Thursday, October 18, 2012

Wishlist: Raspberry Pi 512MB

With the recent release of the latest Raspberry Pi (512MB version), I thought it would be fitting to add it the Wishlist. This newest version was announced just this week and I was fortunate enough to snag one before they sold out.

If you've thought about diving into Linux and physical computing, this beauty would be the perfect gateway. Really, for me it's become greatly addictive. Also, it would be an awesome gift to get someone started.

The minimum requirements for it is a 4GB or greater SD card and a 5v power supply. A monitor or a TV with HDMI isn't necessary; you could run it headless. You can also get some really cool accessories like cases (like the Pibow below), WiFi cards, USB hubs, or some breakouts for the GPIO. Newark and Adafruit offer various accessories to help you along.

You can check out the specs from the Raspberry Pi foundation's website or take a look at what I've done with their previous version.

For now, enjoy some eye candy!

Raspberry Pi 512MB.

The Pibow Raspberry Pi case fits snugly! 

Monday, October 15, 2012

New Project: Sneak Peek!

Here's a sneak peek of our latest project!

Thursday, October 11, 2012

Wishlist: Wearable Electronics

Side-stepping from holiday gift and wish lists, I thought it would be fun to share some products off my personal wishlist.

So what exactly are wearable electronics? Some might refer to them as e-textiles, wearable tech, tech togs, or fashion electronics. Essentially, these are electronic components incorporated into clothing and accessories. You can make a simple baseball cap come alive with some LEDs or spruce up the back of that old denim vest with a mini light show. Design ideas are endless. And with so many projects and tutorials already out there, it's easy so get started! \breakdance

Bluetooth Roomba Part One

A few weeks ago my dad called to let me know he had found a Roomba Discovery with the SCI (serial port) for $15. The first one I received that he found didn't have the serial port so I gave it away. All that  was missing was the remote, so he got it for $10. What a deal! Unlike the first one, the battery was not recoverable at all. So the weekend before last while visiting the Raspberry Pi tour at HackerDojo, I stopped by Fry's Electronics to pick a new battery and a few components to add Bluetooth to the Roomba. Currently I am using Bluetooth since that is what I have on hand, later on I will probably convert it to Wifi or Xbee.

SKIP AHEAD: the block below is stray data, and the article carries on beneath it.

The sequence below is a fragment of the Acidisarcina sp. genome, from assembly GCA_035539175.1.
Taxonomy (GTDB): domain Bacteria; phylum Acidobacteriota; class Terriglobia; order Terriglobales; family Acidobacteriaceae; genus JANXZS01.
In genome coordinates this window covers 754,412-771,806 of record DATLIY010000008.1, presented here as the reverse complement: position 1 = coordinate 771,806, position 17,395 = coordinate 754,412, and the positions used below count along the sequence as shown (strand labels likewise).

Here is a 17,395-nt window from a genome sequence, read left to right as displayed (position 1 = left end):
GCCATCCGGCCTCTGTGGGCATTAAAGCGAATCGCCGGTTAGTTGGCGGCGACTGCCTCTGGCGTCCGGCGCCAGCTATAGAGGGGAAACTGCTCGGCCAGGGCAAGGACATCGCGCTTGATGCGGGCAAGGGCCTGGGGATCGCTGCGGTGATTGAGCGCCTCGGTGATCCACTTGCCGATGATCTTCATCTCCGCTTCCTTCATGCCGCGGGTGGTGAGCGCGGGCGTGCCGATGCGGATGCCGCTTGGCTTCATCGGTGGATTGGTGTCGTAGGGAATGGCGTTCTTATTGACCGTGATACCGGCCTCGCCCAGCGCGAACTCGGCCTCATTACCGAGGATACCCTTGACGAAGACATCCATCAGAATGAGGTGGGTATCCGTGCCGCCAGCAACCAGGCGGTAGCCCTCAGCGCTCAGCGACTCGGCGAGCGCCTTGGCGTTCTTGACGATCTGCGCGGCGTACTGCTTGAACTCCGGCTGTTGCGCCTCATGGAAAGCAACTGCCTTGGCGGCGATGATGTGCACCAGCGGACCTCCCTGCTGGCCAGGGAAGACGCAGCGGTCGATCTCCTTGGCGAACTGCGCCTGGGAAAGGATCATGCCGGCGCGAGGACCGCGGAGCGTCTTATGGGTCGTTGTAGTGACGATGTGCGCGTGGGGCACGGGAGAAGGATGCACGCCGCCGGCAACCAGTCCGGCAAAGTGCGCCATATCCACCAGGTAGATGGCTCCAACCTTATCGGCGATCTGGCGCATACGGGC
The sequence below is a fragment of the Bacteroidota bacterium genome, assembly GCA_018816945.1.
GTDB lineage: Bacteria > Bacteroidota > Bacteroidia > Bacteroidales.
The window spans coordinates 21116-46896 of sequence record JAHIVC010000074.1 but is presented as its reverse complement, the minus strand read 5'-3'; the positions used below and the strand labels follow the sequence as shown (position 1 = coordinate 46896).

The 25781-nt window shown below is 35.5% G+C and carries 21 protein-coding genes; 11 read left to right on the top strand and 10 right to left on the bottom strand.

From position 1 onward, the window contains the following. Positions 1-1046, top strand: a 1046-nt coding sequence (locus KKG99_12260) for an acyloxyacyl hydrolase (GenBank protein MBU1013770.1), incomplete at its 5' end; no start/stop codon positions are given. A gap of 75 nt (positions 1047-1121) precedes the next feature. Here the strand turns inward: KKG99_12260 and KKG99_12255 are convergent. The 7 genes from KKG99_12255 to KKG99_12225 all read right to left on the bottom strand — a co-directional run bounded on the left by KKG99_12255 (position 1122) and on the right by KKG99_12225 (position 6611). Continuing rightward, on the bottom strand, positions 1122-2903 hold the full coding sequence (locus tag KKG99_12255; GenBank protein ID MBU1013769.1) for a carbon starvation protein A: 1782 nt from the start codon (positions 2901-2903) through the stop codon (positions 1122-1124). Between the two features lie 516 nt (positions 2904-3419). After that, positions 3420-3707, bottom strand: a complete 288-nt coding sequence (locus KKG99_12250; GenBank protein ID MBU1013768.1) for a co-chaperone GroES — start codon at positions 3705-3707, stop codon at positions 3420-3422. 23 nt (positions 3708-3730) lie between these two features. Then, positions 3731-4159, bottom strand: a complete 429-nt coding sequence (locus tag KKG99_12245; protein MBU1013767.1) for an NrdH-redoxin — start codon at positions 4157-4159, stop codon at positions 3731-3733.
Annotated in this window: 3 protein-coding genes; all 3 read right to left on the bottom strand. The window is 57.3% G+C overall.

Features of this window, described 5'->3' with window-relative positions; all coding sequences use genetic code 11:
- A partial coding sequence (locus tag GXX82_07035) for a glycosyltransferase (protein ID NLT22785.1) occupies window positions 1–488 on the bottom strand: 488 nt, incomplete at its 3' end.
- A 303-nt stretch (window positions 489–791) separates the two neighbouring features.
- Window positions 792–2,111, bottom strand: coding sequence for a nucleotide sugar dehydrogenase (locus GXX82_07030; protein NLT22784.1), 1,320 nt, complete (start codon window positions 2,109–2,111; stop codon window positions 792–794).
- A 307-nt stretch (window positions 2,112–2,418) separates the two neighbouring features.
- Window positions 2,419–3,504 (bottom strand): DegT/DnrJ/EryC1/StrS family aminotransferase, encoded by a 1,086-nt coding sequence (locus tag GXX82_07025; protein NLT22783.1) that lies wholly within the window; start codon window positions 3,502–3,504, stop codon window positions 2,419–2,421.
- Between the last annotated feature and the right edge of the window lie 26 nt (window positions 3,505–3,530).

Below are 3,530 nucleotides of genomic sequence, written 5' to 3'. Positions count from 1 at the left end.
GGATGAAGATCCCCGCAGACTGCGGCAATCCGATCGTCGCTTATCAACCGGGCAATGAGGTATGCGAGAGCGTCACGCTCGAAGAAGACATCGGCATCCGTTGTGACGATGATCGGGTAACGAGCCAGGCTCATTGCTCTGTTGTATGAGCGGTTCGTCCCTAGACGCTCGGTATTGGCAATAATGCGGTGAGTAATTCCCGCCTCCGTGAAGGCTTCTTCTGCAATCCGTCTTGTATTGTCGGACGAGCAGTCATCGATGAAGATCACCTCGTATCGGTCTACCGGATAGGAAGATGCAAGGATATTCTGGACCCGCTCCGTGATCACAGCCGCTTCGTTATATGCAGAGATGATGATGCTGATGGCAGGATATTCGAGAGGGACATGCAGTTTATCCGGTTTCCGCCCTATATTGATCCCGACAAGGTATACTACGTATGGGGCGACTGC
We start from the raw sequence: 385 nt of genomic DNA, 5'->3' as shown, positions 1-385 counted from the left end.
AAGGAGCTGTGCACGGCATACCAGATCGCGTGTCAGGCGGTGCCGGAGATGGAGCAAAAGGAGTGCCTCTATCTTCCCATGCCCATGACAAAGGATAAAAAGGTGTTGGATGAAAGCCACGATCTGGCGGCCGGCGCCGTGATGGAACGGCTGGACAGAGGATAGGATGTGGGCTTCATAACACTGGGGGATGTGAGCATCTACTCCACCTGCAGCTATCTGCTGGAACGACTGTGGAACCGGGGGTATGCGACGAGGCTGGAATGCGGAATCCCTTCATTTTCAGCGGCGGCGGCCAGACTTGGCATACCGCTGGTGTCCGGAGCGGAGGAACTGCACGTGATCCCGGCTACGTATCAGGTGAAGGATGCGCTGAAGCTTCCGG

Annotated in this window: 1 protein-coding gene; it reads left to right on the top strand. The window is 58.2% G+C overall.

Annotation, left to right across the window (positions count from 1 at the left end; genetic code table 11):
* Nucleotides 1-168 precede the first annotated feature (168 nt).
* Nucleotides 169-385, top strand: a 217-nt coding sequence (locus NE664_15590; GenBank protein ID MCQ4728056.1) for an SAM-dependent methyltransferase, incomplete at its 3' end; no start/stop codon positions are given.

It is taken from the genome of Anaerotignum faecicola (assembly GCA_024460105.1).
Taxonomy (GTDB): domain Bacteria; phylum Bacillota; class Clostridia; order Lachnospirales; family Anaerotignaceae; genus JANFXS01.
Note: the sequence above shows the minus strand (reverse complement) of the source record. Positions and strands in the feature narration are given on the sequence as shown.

Wednesday, October 10, 2012

Upcoming: 100th Post Giveaway!

My first post was 12/07/2010, almost two years ago. It was a slow start, but things really picked up this year after the Maker Faire. Over the past two years I have gone from the basic Arduino starter kit to building Robots and programming weekly. I have learned more about electronics than I thought I ever would which has me wanting to completely change my major and my career. All because of the simple Arduino Kit I picked up at Fry's. Every new project has me pushing my limits and expanding my knowledge, keeping my brain hungry for more. Now the Raspberry Pi has me becoming more proficient with Linux and venturing into other languages like Python. Thanks to the idea of starting a blog early on, I have been able to document my progress while giving me an avenue to share my work and meet other makers. It has been the motivating factor to put myself out there in the maker community and be apart of the open source movement. As well as work on new projects to share. As this blog grows along with my knowledge and experience, I strive to evenutally do something like LadyAda at or Ian at make this a full time career.

To celebrate this milestone, I want to do a little giveaway. This post marks the 95th post. At post 100, I will post the official giveaway. It will probably be later this month as I already have a few posts in draft form. Plus, the Thursday Wishlist posts.

I plan to continue this blog as long as possible while hoping for growth and expansion  This year the number of daily visitors has grown and I hope that my readers enjoy it as much as I do. I do have one challenge for my readers and that is to provide feedback in the comments. I really look forward to comments. Especially to know if my readers are finding my projects interesting and or helpful. I also enjoy hearing about any related projects.

You can follow me on Twitter, Facebook, or subscribe via E-mail to be notified of the giveaway and the new project. I will post in small parts until I reveal the entire scope of the project. I also use Twitter to tweet cool things I find around the interwebs. Also don't forget I am on IRC on freenode in channel #MobileWill.